Practice Management

Average Age of Advisers Ticks Down

But, as the ranks of advisers nearing retirement grows, there is a need for formal succession plans, TD Ameritrade says.

By John Manganaro | August 09, 2017
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The financial advisory industry is getting younger as more firms hire recent college graduates to fill client-facing and revenue-generating roles, according to TD Ameritrade Institutional’s latest Financial Adviser Insights research report.

According to “People and Pay,” nearly one-third of firms are proactively targeting recent college graduates for revenue-generating roles, and as a result the median age of lead advisers has slipped by three years to 47 since 2015.

There is evidence that these graduates emerge licensed and credentialed, but naturally “they are less productive than experienced investment advisers with an existing client base,” at least during their early years in the firm.

Vanessa Oligino, director of business performance solutions at TD Ameritrade Institutional, suggests the big challenge for firms interested in recruiting a new generation of advisers is to “communicate the benefits they can offer, promote the growth prospects of a financial planning career and structure an organization that can help these new advisers develop and contribute to long-term growth.”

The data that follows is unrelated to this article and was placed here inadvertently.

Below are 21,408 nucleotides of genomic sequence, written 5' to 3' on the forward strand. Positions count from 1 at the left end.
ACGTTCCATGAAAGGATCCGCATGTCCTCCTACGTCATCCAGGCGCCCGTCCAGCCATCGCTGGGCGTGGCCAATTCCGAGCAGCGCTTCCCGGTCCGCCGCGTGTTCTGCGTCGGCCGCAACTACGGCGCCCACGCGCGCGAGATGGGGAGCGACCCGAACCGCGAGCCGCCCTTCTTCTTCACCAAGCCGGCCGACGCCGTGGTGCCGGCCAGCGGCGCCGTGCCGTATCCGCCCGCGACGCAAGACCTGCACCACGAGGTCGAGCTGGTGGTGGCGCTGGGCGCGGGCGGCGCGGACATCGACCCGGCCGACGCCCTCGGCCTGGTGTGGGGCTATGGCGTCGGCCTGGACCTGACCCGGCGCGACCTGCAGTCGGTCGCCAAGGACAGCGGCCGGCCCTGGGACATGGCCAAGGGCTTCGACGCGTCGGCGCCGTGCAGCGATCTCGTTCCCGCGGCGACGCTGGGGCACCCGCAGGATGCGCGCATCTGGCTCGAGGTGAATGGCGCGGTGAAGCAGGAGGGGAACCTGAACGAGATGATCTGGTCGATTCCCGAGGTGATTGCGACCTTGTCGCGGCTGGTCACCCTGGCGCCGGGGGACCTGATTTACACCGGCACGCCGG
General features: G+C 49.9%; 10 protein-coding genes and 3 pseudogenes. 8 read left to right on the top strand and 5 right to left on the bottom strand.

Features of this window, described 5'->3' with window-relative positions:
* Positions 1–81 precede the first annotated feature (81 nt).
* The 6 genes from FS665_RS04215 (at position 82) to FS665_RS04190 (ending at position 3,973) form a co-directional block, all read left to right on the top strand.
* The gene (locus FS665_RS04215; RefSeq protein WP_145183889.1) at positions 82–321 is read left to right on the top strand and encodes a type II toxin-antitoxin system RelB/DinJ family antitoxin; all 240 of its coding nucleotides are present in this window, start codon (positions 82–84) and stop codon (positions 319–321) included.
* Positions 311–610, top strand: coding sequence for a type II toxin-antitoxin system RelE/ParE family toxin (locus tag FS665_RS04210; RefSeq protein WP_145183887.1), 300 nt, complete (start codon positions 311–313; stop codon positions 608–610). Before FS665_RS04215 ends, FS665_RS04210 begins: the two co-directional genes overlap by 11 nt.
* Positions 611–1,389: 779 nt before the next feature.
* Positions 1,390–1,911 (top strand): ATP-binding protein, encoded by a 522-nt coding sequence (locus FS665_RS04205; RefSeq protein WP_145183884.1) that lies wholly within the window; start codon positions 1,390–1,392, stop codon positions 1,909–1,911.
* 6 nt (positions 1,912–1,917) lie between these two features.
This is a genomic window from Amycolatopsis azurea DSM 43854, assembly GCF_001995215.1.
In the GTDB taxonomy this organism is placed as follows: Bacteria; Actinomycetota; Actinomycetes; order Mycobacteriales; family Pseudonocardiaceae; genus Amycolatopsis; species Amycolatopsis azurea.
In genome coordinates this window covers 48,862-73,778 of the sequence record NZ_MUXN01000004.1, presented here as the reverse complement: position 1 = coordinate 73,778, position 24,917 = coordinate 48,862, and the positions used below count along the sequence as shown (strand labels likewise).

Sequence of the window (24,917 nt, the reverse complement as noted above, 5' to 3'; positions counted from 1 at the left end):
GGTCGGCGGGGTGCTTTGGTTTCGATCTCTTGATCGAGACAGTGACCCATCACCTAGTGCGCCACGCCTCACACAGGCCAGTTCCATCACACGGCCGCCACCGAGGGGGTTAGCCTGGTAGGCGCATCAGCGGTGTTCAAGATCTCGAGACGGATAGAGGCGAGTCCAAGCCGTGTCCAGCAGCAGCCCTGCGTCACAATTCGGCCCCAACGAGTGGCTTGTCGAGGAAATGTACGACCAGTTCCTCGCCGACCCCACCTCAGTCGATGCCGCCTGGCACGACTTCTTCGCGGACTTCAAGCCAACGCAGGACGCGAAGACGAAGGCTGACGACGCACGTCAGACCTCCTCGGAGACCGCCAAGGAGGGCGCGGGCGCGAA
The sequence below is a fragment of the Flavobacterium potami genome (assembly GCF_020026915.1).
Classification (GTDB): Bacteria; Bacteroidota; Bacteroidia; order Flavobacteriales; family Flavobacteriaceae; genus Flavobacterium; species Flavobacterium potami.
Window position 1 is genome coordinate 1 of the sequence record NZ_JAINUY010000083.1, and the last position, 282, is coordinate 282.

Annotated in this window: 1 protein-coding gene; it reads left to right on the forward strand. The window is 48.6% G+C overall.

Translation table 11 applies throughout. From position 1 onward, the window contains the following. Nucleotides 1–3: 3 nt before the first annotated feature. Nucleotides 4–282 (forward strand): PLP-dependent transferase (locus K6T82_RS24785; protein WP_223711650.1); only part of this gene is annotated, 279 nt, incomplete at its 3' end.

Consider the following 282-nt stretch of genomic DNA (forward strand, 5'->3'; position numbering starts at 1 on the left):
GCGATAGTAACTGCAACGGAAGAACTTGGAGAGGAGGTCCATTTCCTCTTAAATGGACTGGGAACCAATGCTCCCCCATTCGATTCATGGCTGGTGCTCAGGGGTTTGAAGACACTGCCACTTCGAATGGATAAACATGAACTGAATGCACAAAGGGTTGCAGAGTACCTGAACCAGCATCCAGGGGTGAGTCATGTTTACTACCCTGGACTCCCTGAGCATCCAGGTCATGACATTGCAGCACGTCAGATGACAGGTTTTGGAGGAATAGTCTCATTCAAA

The research shows the median firm expects to have seven full-time-equivalent employees by the end of 2017, up from five just two years ago. And while advisers report the pace of client growth has slipped to 6.4%, “that growth rate is still slightly above average for the nine-year history of the study … The industry overall remains healthy with firms reporting a median of 13% growth in assets and 6.7% revenue growth.”

“As a result of this scarcity, more firms are outsourcing, forming strategic partner relationships and casting a wider net for talent,” TD Ameritrade reports. “Indeed, six out of 10 firms have realized labor savings as a result of some form of outsourcing.”

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